In Da Club: http://www.youtube.com/watch?v=_ELUIoLowaM

21 Questions: http://www.youtube.com/watch?v=sqNB_Cta5bw


Michael C. wrote on January 12th, 2011 at 7:42 PM PST:

@mystilleef: if melody is not important then why not simply recite it and call it a verse or a poem? If in your culture you need to rap instead of reciting then fine, just don’t call them songs and I will not look for melody in them.


mystilleef wrote on January 12th, 2011 at 10:27 PM PST:

@ Michael C: I appreciate the lyrics of a song, you appreciate the melody. That’s great. Lets move on.


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Eugenia wrote on January 12th, 2011 at 11:47 PM PST:

I’m also mostly about the music too. I like good lyrics, but not at the expense of the music. There’s poetry for that. Hip-hop is poetry, but it needs to try harder in the music department for me to replace my current music with it.


Gilbert wrote on January 13th, 2011 at 3:18 AM PST:

I think that I agree that rock is dead, because even the last major rock revival was the early 2000’s and even those artists were aged. All the members of Korn, Queens of stone…, etc. etc. are well into their 40’s and the only thing to come about recently is a one-hit-wonder by Pearl Jam, who is in his 50’s! I think all the older grunge people have stuck around out of sypathy.

The big difference with hip-hop, though is it’s not really a real band. Mixers will work with dozens of hip-hop artists every year, it’s not a close-nit group where each artist playing drums or guitar can mold themselves into a cohesive unit.


Michael C. wrote on January 14th, 2011 at 11:00 AM PST:

“In January 2011, the Canadian Broadcast Standards Council (CBSC) ruled that the unedited version of the song was unacceptable for air play on Canadian radio stations, as it breached the Canadian Association of Broadcasters’ (CAB) Code of Ethics and their Equitable Portrayal Code. The Canadian Broadcast Standards Council’s proceedings came in response to a radio listener’s Ruling Request, which in turn followed the radio listener’s dissatisfaction with the radio station’s reply to their complaint about a gay slur in the lyrics.” – them little faggots!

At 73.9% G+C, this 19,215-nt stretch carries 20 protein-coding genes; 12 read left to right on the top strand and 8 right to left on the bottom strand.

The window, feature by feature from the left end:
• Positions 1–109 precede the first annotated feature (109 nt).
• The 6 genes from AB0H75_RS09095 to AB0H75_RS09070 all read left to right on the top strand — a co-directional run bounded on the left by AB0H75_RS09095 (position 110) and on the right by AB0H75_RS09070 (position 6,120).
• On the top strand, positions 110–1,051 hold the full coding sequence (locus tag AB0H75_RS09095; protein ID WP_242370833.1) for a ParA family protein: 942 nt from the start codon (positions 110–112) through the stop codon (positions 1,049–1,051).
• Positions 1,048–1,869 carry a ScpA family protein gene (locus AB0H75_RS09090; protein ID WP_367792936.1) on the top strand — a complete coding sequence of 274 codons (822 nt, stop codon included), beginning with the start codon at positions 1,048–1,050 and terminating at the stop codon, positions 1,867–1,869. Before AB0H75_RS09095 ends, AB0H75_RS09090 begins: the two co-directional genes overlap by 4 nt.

Frankie wrote on January 19th, 2011 at 10:43 PM PST:

I agree and disagree with some of this…I disagree that rock n roll has been around too long, and studied to it’s fullest. That I disagree with…, BUT,…I couldn’t agree more with the fact that bands today sing about absolutely nothing of importance…It’s almost like everyone is in denial about what is happening in our country today, and also seems like people are being sidetracked by stupid stuff like i-phones, video games, and internet social websites where people can hide behind their computers, and be something that they really aren’t…It also seems like alot of bands are trying so hard to be cool, that they aren’t getting exposure because they aren’t genuine..Classic rock bands of the 60’s and 70’s had alot to say with a purpose…That is why classic rock still sells today…I agree that rock is pretty much dead…I also think that due to recording technology, bands aren’t as talented as they used to be on their instruments, and if they are,…they are holding back for whatever reasons…It makes me sick that people are so “lifeless” in the world today…Like a bunch of followers who do what ever they are told is “new” and “in” by the media…People don’t realise that most of the media is based on opinions of someone saying what they think is “cool” or “in”…When people get their heads out of their asses, then maybe things will change. But I’m not confident that will ever happen now…I feel we are to far gone of thinking about what is really important to us. Soon enough, we will all be controlled by the greedy people who run our government outside of the spotlight..These are very wealthy, church going people who would love nothing more than rock n roll to be dead because they remember, and dislike amazing artists such as John Lennon…Music used to be the universal power that people related, and bonded with…Not anymore….I am saying what I believe through my music, and who knows….I may get crusified for not being a follower. I could care less though, because whether people like it or not,…One thing that can’t be denied is that at least I am being who I truly am, and my music is genuine…..